The Governors State of the State Address was generally well received by Democrats, with a few expressing concerns about the legislation that would make it a “rebuttable presumption” that a defendant charged with a violent crime is violent and an immediate threat to the public and should be held in jail pending trial. Albuquerque Democrats have largely expressed support for the crime-related proposals, which also include retention bonuses for law enforcement officers and creation of a $100 million fund to help hire more officers.

House Speaker Brian Egolf, D-Santa Fe, for his part had this to say:

“We have in New Mexico everything we need to build a great future for our state.”


At the very beginning of her State of the State address, the Governor said:

“I know there is a temptation to view today as the opening kickoff of a big game, or the launch of some great battle. Some will describe it that way. But I encourage you to do what you can to resist the perception of a “competition,” to avoid feeding a plotline that would pit one team against another. This isn’t the sports page. We’re all here to do the people’s business. It’s a sacred thing. And we’re all on the same team today – and in fact every day.”

Despite the Governor’s opening comments, all Governor Lujan Grisham gets from Republican leadership are “smart ass” remarks and political posturing, but what else can you expect from Der Führer Trump Republicans.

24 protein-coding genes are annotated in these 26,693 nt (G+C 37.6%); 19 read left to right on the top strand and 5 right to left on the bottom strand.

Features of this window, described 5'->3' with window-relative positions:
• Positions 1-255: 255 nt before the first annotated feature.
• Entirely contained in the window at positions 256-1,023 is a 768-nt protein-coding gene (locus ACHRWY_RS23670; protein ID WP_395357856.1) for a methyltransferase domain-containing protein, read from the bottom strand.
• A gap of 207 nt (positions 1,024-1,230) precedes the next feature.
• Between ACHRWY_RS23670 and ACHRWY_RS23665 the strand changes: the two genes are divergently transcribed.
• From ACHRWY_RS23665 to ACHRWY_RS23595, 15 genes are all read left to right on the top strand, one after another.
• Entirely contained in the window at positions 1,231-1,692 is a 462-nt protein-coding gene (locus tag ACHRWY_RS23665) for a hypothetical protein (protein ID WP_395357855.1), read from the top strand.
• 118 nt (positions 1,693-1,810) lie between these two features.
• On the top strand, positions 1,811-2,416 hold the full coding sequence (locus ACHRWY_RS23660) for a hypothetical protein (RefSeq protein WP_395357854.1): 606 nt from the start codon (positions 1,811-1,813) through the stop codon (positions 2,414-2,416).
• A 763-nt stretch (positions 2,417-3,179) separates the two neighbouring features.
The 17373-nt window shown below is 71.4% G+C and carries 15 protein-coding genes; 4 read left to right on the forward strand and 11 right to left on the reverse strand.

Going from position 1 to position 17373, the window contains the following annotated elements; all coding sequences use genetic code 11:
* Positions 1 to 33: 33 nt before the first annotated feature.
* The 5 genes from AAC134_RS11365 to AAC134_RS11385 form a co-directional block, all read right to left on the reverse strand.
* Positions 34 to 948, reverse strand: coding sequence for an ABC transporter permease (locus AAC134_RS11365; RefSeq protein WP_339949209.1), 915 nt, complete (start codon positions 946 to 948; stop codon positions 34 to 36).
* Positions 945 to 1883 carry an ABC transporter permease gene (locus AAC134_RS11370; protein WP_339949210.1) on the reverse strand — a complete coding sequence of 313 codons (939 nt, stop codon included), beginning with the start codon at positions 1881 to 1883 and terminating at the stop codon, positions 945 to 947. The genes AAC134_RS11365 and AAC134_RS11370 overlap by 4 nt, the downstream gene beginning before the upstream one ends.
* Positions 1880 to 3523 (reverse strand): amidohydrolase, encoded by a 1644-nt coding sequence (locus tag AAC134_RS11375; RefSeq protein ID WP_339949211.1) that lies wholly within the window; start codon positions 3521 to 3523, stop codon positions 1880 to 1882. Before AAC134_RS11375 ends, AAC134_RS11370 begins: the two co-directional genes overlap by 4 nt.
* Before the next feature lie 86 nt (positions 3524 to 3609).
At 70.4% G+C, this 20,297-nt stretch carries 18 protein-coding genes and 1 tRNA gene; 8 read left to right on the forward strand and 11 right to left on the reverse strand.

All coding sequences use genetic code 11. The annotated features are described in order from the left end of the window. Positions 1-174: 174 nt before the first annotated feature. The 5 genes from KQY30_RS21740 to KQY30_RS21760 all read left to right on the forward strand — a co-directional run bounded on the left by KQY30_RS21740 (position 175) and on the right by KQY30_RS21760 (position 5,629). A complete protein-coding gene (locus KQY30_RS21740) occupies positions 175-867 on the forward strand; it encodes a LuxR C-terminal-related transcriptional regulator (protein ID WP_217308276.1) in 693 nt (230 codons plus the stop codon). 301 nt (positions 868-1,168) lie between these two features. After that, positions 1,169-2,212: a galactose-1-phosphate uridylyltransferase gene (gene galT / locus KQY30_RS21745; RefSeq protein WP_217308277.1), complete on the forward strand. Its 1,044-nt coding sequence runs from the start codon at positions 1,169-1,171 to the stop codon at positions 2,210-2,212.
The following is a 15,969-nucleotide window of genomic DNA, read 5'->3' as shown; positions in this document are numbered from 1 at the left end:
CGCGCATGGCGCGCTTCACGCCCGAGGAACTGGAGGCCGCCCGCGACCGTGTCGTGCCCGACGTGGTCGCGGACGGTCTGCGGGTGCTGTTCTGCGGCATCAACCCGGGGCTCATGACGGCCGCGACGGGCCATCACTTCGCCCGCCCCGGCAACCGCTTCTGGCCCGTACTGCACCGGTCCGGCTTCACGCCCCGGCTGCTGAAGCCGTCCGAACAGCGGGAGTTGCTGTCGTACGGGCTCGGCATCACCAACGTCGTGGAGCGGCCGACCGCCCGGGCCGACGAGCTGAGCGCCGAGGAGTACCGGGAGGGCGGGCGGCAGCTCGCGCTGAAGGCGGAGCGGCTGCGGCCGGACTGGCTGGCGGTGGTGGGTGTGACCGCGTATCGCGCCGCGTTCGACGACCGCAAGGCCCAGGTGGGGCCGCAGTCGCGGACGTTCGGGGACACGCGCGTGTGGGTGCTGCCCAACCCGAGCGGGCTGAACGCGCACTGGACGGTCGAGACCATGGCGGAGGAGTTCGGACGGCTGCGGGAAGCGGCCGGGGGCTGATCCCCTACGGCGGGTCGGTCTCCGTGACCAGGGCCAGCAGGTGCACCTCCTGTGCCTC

Links to related blog articles are here:

Making Sausage: Legislative Agenda for 2022 NM Legislature Includes Controversial Legislation; Pre-Trial Detention, Hydrogen Development Legislation, Ethics Disclosure By Legislators And Lobbyists, Election Law Changes

Governor MLG’s Crime Fighting Proposals Place Too Much Emphasis On Punishment Ignoring Intervention, Diversion And Behavioral Health Care And Rehabilitation

This entry was posted in Opinions by . Bookmark the permalink.


Pete Dinelli was born and raised in Albuquerque, New Mexico. He is of Italian and Hispanic descent. He is a 1970 graduate of Del Norte High School, a 1974 graduate of Eastern New Mexico University with a Bachelor's Degree in Business Administration and a 1977 graduate of St. Mary's School of Law, San Antonio, Texas. Pete has a 40 year history of community involvement and service as an elected and appointed official and as a practicing attorney in Albuquerque. Pete and his wife Betty Case Dinelli have been married since 1984 and they have two adult sons, Mark, who is an attorney and George, who is an Emergency Medical Technician (EMT). Pete has been a licensed New Mexico attorney since 1978. Pete has over 27 years of municipal and state government service. Pete’s service to Albuquerque has been extensive. He has been an elected Albuquerque City Councilor, serving as Vice President. He has served as a Worker’s Compensation Judge with Statewide jurisdiction. Pete has been a prosecutor for 15 years and has served as a Bernalillo County Chief Deputy District Attorney, as an Assistant Attorney General and Assistant District Attorney and as a Deputy City Attorney. For eight years, Pete was employed with the City of Albuquerque both as a Deputy City Attorney and Chief Public Safety Officer overseeing the city departments of police, fire, 911 emergency call center and the emergency operations center. While with the City of Albuquerque Legal Department, Pete served as Director of the Safe City Strike Force and Interim Director of the 911 Emergency Operations Center. Pete’s community involvement includes being a past President of the Albuquerque Kiwanis Club, past President of the Our Lady of Fatima School Board, and Board of Directors of the Albuquerque Museum Foundation.